Tom Hallam

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Playing around with IncludeOS

March 13, 2020

I recently stumbled across IncludeOS, a cool project that allows developers to embed a tiny operating system into their applications, allowing them to be run without any interaction with a classic operating system like Linux or Windows.

This is exciting as it allows the application to be run with the absolute bare minimum dependencies, ensuring a lightweight distributable image. According to the creators, applications can be booted in tens of milliseconds, and have a low memory footprint. This puts this project in the same arena as AWS Lambda and other Function as a Service (FaaS) providers.

It takes a little bit of setting up, but I found my experience was made a fair bit easier with Multipass from Ubuntu. Using this tool, I created a light Ubuntu VM on my Mac and set up all of the dependencies within it.

apt-get install python3-pip python3-dev git cmake clang-6.0 gcc nasm make qemu
pip3 install setuptools wheel conan psutil jsonschema
conan config install

I could then build the hello world example, and boot it using QEMU. Remember, this is an entire operating system spinning up here, not just a container (!!):

git clone
mkdir build && cd "$_"
conan install ../hello_world -pr clang-6.0-linux-x86_64
cmake ..
cmake --build .
boot hello

When I booted the application, the console was filled with a whole heap of stuff, but importantly:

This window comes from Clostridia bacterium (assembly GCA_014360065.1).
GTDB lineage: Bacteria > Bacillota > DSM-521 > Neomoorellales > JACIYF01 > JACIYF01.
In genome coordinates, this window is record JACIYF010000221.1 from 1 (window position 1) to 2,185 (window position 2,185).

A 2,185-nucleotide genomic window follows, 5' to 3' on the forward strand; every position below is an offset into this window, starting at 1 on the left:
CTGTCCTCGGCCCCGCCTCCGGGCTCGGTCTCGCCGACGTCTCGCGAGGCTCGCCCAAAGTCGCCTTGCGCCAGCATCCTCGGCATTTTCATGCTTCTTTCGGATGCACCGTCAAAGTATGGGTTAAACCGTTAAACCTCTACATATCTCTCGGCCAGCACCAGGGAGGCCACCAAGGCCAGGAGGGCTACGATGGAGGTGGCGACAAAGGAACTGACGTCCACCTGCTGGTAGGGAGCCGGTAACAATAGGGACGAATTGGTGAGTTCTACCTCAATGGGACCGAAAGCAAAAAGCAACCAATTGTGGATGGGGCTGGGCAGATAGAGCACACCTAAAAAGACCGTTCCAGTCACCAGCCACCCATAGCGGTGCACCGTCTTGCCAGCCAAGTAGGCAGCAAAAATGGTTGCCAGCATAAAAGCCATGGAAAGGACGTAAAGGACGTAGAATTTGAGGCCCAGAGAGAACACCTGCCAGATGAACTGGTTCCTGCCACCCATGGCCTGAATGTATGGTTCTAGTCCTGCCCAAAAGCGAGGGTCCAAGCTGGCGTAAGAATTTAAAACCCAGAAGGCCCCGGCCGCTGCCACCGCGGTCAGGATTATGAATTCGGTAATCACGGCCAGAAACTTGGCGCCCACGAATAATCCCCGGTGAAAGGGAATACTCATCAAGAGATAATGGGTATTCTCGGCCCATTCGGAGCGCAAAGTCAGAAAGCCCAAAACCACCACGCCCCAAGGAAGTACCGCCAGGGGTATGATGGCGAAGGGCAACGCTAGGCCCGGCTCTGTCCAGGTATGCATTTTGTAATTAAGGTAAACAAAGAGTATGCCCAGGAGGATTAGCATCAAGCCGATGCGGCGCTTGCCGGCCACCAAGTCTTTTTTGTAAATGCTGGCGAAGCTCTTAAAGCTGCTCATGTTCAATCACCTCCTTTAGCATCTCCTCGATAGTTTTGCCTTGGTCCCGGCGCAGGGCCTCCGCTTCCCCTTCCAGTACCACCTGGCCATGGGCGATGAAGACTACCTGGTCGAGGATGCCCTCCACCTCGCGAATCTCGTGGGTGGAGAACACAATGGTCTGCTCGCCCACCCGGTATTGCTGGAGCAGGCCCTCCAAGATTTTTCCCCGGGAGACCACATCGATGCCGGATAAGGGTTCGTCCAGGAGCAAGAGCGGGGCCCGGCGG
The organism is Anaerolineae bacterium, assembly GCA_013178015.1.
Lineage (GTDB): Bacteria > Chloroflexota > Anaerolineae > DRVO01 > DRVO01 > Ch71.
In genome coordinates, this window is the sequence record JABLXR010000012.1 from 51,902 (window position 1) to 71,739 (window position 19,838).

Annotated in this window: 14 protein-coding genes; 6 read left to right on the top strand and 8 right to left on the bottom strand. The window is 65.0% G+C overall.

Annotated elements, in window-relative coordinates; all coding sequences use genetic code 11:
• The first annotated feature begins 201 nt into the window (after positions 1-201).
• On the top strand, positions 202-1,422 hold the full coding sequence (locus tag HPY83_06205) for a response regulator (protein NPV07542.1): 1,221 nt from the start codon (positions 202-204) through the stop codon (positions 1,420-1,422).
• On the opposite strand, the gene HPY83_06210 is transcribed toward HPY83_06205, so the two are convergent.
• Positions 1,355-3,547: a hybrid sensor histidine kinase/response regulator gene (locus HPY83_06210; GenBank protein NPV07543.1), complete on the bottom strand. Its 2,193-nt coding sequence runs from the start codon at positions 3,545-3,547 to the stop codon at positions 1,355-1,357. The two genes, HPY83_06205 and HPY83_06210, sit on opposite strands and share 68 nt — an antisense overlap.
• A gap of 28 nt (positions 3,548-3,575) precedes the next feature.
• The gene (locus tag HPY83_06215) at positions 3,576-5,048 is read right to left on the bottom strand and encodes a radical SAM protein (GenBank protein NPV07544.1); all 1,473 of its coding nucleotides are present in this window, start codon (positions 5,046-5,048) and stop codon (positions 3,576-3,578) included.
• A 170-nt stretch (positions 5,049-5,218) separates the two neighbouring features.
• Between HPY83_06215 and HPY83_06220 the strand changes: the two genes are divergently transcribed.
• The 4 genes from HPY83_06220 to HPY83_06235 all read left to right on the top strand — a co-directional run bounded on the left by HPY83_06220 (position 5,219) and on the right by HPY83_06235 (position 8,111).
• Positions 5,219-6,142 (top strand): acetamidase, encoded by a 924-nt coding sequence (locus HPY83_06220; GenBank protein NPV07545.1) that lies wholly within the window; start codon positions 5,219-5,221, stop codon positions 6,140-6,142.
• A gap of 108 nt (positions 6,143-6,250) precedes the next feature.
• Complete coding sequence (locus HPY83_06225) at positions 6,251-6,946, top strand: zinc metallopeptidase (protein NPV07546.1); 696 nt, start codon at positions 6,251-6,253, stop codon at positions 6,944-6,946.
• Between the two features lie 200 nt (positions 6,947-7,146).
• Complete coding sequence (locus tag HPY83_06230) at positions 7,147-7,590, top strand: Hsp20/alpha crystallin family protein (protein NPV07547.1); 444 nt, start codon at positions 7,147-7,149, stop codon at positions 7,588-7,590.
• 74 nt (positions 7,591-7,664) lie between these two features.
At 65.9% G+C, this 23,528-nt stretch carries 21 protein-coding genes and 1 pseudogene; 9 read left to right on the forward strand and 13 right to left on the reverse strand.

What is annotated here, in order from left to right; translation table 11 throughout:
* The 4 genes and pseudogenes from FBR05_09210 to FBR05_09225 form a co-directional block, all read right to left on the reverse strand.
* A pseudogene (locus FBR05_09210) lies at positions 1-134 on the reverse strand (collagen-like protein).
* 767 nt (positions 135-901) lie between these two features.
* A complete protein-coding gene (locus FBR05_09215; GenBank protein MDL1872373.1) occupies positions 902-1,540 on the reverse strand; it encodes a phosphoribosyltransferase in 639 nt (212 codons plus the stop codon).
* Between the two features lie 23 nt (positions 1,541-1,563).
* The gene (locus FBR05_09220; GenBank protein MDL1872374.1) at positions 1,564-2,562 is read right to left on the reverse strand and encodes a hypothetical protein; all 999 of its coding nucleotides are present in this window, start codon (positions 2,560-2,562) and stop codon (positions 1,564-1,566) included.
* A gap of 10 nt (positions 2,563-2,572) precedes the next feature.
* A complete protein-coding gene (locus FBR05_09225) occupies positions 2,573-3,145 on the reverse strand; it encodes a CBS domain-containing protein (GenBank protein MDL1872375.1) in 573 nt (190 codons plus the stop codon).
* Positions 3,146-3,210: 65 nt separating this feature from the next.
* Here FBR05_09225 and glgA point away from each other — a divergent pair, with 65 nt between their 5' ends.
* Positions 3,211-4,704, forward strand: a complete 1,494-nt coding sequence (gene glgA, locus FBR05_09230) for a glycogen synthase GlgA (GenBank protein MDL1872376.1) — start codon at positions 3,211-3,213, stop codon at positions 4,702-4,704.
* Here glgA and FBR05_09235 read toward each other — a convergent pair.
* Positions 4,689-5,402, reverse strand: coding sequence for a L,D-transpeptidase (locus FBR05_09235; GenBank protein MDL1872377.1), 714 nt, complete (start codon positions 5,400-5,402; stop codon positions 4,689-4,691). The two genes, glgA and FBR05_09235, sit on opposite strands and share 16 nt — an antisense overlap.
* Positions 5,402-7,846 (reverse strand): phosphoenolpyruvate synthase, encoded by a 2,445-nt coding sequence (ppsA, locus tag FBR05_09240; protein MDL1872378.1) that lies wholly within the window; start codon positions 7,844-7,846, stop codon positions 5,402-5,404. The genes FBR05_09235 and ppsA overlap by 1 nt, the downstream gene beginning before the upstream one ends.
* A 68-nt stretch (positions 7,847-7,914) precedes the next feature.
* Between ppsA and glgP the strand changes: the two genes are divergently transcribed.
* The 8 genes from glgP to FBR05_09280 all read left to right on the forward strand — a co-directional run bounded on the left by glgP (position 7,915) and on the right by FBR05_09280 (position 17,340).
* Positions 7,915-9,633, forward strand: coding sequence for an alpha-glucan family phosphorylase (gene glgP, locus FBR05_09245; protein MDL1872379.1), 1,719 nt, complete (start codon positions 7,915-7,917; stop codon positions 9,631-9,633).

IncludeOS 0.15.1-5 (x86_64 / 64-bit)
 +--> Running [ Hello world - OS included ]

How cool is that? I downloaded and installed the dependencies, and within five minutes I had my own operating system running locally. The team at IncludeOS have also written a really neat tutorial on how to get the net-enabled examples running on Google Compute Engine. Check it out here.

When I was playing, I tried to use my newly compiled (and GRUB-loaded) images on DigitalOcean through their Custom Image functionality. Even though I managed to get the image converted to a VMDK (VirtualBox disk image), and could get a Droplet to launch, I could not get the IP to respond with the application. More digging required I think!

I will be following the development of this project closely. It would be super cool to try and write a toy FaaS platform based around this technology! :)

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Thanks for reading.My name is Tom and I'm an engineer and technical leader from the UK, now based in Christchurch, New Zealand. My interests include platform engineering, software architecture and DevOps. Outside of work I love playing the drums and am studying for my private pilot's licence.
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